The Springbok rugby team returned home to a muted welcome from their bruising Rugby World Cup final defeat to England on Saturday in Yokohama. Despite a gallant first-half display, they eventually were overrun by the overwhelming pre-match favourites, who scored three late unanswered tries to post a 42-12 victory. The Boks had exchanged penalties with England and went into half-time with a slender 9-6 lead. But a 45thminute try from Jonny May, facilitated by major errors by SA backs, gave Eddie Jones’s team the lead and a momentum they never surrendered. They thus claimed the William Webb Ellis Cup for second time, matching Australia and South Africa, who have two previous wins each. New Zealand holds the record alone for World Cup triumphs, with three to its name.
O.R. Tambo International Airport was only slightly busier than usual on Tuesday afternoon, as about a hundred die-hard supporters politely applauded the first cohort of players and staff entering the arrivals hall. There had been a three-hour delay of this first flight, and this had clearly taken its toll on both supporters and players. One fan, who did not want to be named, said, “I wanted to show the Boks that we appreciate what they did, getting to the final. It just wasn’t to be. We were never really in that final, from the moment Handre Pollard missed that first kick I had a bad feeling. It’s tough to come back to earth with a thud, and to remember that I’m still unemployed for the last six months. It would have been a big boost for me to see the boys winning. But just like the Boks, I just have to pick myself up and keep trying.”
Other fans have not been quite so forgiving. Another fan, who called herself only Lindi, was rather more scathing: “I’m here only because my fiancé travelled to Japan to watch the Boks, he’s spent money that was earmarked for our honeymoon. I refused to go. Now that they’ve lost my fiancé and I are going to have a very serious conversation about where to from here.” On social media, perhaps unsurprisingly, the criticism has outweighed the expressions of support despite the disappointment. For most, the cringeworthy two minutes when Makazole Mapimpi and then Willie le Roux crumbled under pressure, fumbling high kicks in quick succession, with the latter’s drop leading directly to England’s first try, has been the focus of attention. “We knew Willie couldn’t catch a cold, but why did we add to our problems by putting Mapimpi in the line, who also can’t catch!” said Twitter user, YeboGoggo3212.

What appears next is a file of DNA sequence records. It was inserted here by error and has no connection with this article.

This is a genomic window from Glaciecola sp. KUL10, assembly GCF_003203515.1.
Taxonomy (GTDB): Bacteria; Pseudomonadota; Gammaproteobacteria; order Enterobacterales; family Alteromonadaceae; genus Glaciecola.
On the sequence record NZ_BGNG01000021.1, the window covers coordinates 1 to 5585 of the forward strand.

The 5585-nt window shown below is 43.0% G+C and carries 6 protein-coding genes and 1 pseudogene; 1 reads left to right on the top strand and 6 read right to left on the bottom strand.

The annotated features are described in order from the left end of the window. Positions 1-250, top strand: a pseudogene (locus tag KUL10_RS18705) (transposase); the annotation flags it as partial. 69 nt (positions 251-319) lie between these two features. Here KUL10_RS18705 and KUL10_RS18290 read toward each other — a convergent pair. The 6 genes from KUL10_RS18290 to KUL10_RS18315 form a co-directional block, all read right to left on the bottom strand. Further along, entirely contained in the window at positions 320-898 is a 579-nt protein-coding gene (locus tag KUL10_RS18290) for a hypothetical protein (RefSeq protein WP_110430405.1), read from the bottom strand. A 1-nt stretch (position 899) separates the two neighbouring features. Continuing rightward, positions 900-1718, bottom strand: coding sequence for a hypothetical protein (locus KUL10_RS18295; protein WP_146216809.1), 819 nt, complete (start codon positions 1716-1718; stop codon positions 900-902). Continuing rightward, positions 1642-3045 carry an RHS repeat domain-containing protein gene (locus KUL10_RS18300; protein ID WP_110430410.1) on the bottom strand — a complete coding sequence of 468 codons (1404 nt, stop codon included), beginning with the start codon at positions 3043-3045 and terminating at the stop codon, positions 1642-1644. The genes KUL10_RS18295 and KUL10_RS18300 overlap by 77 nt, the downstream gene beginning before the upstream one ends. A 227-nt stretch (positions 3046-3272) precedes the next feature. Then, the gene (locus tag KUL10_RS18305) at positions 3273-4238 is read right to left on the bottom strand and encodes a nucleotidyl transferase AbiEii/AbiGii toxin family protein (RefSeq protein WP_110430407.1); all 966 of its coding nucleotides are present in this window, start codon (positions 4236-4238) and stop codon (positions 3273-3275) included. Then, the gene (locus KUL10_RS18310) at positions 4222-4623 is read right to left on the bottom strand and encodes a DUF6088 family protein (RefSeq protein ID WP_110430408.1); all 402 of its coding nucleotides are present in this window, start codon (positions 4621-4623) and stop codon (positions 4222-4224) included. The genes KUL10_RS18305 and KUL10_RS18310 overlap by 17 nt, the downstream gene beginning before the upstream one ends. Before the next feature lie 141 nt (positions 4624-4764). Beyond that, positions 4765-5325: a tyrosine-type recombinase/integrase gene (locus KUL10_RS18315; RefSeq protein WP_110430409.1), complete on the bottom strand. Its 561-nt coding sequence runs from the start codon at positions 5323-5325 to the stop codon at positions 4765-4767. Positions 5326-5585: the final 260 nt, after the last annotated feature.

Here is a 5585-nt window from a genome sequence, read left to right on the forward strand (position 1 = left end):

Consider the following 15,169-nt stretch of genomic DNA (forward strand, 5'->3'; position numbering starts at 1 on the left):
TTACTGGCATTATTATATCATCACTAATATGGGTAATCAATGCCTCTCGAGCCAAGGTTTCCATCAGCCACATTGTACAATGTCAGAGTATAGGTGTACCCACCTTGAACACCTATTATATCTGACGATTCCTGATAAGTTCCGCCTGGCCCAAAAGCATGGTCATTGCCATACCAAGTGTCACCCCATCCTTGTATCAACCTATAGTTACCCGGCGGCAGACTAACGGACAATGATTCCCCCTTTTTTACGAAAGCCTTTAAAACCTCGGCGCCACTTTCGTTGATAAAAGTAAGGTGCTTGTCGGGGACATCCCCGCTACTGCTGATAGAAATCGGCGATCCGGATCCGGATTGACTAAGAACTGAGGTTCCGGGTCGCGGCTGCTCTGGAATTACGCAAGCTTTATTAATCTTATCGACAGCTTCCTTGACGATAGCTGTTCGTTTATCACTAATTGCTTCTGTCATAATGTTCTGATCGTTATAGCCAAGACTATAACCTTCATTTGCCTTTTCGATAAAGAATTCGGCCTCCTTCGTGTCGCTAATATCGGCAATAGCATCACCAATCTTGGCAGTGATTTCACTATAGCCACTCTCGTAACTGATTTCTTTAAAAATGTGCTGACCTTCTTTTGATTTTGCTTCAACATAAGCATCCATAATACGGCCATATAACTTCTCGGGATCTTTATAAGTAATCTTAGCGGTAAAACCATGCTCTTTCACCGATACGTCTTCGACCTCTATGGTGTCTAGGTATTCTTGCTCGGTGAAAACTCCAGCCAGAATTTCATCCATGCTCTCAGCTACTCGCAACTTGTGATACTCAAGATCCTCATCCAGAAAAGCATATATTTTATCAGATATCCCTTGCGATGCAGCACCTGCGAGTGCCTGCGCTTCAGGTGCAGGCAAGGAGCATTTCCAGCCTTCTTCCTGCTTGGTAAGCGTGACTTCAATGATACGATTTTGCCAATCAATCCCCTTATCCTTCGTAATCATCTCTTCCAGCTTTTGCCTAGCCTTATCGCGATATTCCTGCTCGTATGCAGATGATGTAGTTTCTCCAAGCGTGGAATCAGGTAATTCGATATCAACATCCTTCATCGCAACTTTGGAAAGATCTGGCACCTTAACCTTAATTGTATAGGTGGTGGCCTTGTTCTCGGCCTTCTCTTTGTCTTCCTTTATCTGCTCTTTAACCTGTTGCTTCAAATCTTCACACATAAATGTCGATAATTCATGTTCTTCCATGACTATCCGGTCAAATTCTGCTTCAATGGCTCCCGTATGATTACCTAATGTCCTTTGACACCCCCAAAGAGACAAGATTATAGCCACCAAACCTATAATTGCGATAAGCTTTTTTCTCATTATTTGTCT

Given South African history and current socio-political and economic tensions, it was just a matter of time before race would be directly mentioned as a contributing factor in the ultimately unsuccessful campaign. The controversy surrounding Eben Etzebeth’s participation, given accusations of racism levelled against him in the weeks before the team’s departure for Japan, has simply not gone away. The lock had a quieter game than in the semi-final, and was replaced after 50 minutes. Many placed the blame squarely on Etzebeth for the scrum’s poor performance, with Facebook user ShakaTheSulu saying, “I’m so glad England took this trophy away from us: there are so many racists in this divided country, one of them was eben supposed to drive the scrum, but he’s taken us backwards.” In contrast, other social media users were unhappy about perceived racialised political interference in team selection. “That’s affirmative action for you, a wing who can’t catch or take gaps, and a captain who can’t lead,” complained Twitter user Blakewhyte. There is little doubt that the controversy and recriminations will go on for some time on social media, if not on other forums in the real world.
South African captain Siya Kolisi may have summed up the national sentiment with his post-match comments. Expressing his thanks to supporters, he did not hide his disappointment as the first South African (black) captain to lose a Rugby World Cup final: “We’ve been carried all the way to this final by a united country. We’re just shattered that we lost, and that we let the country down in this difficult moment we find ourselves in. I just hope that we can maintain the unity, pull together and face our challenges with a brave face so we can hopefully get through.”